Firstly, it took the effort out of having to get ready multiple nights a week for the date (doing my hair, picking out a good first date outfit, and just getting in the mental zone for dating).
Secondly, it allowed me to keep a stern time limit to my dates so that they didn’t drag on forever (more about that later).
I would go on anywhere between two to four dates a day. I preferred coffee dates (where I’d drink a lot of decaf so I wasn’t too hyped up) so they could be more casual and informal. I’d do the dates back-to-back and often at the same location.
The guys never found out. I’d end the date by saying I had to take off to see a friend, hug them goodbye and then head to the restroom. They’d leave, I’d freshen up, and minutes later the next date would appear.
It made dating feel like an activity rather than a nightly chore. It also made me feel like a contestant on my favorite show, “The Bachelor.”
This approach takes the pressure off of spending so many nights a month on first dates, and instead lets you pick time slots on a certain day or night to just spend a few hours meeting new people and then going on with your life.
Keep the dates under an hour for best results
The rule I had set myself at the beginning of the month stipulated that the dates couldn’t go on for more than an hour. On most of these first dates, I knew after 15 minutes whether or not I was interested in the guy, but I also had a history of spending three to four hours on a first date with someone I knew early on I never wanted to see again.
This time around, I either told the guy ahead of time that after the date I had to run to a birthday party so they knew there was a time limit, or in the middle of the date I’d ask: “What other plans do you have for the day?” Usually they asked that question back, and I’d look at my watch and say: “Oh! I actually have to head to a birthday in a little bit.”
Even If I liked someone, the time limit allowed us to make plans for a second date rather than ruin the first impression with a date that dragged on too long. It also allowed me to process how I felt about a person. With a shorter date, I would know when it ended how excited I was about that person. If I was sitting there wishing the date didn’t have to end, it was a clear sign that I wanted to see them again.
Out of the 14 dates I went on, only two guys gave me that bummed out feeling that the date had to end. With the rest, I was thrilled I had a time limit set because I was ready to leave and never see them again.
I went out on second and third dates with those two guys. The other 12 I said goodbye to after the first date.
Refuse to talk about canned questions
One of the biggest reasons I dreaded first dates was because I was tired of answering the usual questions around my hobbies, my work, and my five-year plan (people actually ask that).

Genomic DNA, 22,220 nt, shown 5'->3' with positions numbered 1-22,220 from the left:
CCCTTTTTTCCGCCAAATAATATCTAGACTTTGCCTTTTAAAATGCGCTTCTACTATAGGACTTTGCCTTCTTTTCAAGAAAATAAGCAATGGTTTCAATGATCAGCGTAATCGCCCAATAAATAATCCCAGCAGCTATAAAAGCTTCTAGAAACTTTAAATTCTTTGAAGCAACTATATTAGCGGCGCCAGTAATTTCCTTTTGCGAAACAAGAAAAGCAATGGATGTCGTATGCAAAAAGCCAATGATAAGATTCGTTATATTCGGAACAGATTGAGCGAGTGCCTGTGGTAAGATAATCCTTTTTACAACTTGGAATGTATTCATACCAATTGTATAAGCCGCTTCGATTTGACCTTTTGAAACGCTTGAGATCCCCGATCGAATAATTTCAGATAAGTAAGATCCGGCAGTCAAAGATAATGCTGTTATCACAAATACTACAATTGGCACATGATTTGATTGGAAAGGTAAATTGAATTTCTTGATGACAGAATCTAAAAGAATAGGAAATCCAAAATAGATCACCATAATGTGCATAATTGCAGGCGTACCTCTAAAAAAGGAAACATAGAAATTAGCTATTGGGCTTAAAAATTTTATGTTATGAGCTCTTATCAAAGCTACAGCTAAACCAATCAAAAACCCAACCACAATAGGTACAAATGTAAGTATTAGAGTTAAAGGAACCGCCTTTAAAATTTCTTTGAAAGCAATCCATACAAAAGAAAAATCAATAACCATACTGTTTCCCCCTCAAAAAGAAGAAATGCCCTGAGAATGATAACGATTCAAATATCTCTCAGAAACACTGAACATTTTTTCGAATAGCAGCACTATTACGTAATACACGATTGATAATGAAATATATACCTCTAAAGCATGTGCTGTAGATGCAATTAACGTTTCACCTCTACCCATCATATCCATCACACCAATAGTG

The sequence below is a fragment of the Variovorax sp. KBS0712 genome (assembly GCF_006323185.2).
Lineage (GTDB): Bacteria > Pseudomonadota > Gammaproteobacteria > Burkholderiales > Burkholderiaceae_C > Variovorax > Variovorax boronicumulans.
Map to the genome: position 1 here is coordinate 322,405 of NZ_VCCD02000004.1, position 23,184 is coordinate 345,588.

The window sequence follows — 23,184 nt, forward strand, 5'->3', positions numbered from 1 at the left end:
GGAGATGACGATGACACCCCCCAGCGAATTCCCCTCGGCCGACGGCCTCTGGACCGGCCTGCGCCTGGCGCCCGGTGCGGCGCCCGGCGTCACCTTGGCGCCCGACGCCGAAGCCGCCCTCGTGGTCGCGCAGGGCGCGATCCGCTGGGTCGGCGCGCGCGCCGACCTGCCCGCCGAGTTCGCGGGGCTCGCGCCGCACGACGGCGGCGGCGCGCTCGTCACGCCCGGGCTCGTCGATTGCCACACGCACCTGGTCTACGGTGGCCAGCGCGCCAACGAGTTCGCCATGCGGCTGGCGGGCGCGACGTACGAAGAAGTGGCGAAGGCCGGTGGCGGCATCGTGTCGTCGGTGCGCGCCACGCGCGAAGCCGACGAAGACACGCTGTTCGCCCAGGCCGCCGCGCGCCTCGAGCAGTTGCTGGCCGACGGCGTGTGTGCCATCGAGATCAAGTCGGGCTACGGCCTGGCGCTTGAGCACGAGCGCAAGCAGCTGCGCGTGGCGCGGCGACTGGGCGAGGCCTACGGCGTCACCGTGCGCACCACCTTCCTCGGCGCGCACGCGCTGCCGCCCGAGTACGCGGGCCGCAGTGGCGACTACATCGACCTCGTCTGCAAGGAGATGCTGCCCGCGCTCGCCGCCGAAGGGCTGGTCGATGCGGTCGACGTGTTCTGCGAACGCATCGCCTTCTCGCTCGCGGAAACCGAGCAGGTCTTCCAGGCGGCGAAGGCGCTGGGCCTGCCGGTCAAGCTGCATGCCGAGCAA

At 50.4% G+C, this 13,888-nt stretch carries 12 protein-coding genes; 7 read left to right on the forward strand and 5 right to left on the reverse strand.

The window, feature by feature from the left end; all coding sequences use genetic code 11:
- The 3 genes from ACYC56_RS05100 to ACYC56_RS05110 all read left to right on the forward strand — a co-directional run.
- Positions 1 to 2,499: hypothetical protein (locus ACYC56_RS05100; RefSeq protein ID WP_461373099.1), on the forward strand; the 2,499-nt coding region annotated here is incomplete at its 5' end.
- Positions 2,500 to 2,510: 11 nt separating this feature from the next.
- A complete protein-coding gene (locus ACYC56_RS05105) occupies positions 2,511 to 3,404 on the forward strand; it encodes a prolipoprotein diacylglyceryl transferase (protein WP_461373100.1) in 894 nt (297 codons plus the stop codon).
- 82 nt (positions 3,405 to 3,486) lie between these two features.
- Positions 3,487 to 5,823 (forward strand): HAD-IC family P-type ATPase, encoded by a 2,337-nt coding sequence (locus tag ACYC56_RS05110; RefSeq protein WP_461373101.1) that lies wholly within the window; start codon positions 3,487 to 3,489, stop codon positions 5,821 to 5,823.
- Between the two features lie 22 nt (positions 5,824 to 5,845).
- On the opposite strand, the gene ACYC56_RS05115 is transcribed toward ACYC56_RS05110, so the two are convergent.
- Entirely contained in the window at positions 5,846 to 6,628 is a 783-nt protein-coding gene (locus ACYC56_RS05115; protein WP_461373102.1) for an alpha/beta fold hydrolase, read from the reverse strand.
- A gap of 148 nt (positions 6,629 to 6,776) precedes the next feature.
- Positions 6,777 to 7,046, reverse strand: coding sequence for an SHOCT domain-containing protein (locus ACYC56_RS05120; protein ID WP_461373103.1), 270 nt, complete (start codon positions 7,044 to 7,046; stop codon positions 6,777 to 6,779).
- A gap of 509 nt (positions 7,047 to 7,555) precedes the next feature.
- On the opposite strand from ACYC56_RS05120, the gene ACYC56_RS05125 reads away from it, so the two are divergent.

Going on so many dates in one month was an accelerated lesson in how to have meaningful conversations that went deeper than these typical surface-level questions.
I made an effort to ask follow-up questions, like “tell me more about that,” so that the person would open up.
Since the dates only lasted an hour, I didn’t want to waste time talking about the weather. I wanted to get to the good stuff, fast, so that I’d have a solid read on the person.
While some of the dates got emotional, as if this was the first time in a while they opened up, it allowed both of us to shed our nervous buttoned-up personas and show our true selves.
This approach even helped me get to know the two guys I saw again, and even though things ended (after a few more dates), I felt like our real-talk times together combined what the first month of dating would be like into two or three short dates.
Always go for one more
By the end of the 14 first dates, I didn’t end up meeting my perfect match, or anyone I wanted to pursue a relationship with.
But on the last day of the month, when I went to delete my dating apps and take a vacation from the game of love, I saw one outstanding message from a guy named Adam who asked to grab coffee. We didn’t speak much on the app and I didn’t look at his profile more than once, but I agreed, mostly because I had become a pro at first dates and didn’t mind one more.
I met this final date of my experiment on a Sunday for coffee, and it was the last first date I ever went on. Not because I was exhausted or burned by my approach at dating, but because we hit it off. Fast forward a few Februaries later and we’re engaged.
What did I learn from this? Don’t give up on dating. Go on as many first dates as you can stomach. It helps you meet more people and the more people you meet, the more of a chance you’ll find your one.